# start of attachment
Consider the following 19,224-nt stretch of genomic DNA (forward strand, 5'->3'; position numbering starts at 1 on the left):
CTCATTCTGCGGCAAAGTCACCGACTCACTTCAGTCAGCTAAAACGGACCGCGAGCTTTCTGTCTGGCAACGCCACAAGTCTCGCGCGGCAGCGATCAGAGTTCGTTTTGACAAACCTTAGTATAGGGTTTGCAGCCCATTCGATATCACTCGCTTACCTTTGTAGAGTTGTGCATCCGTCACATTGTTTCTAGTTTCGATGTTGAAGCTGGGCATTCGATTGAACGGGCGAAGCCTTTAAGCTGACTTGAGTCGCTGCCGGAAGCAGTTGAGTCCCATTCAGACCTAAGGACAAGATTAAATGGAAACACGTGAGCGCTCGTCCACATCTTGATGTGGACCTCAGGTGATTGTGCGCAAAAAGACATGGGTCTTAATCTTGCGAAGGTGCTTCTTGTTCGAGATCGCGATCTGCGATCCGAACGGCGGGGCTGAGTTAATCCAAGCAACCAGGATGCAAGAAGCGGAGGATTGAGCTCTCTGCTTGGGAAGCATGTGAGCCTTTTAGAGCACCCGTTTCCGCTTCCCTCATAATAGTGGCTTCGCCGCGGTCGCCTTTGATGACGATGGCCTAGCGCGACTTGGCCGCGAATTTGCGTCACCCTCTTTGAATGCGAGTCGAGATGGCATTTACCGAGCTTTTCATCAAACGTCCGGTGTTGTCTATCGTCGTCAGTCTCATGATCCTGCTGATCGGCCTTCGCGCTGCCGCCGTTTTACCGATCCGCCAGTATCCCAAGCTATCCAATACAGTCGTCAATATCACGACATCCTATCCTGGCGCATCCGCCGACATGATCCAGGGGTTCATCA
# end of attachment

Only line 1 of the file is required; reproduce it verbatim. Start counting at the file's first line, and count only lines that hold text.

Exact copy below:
Consider the following 19,224-nt stretch of genomic DNA (forward strand, 5'->3'; position numbering starts at 1 on the left):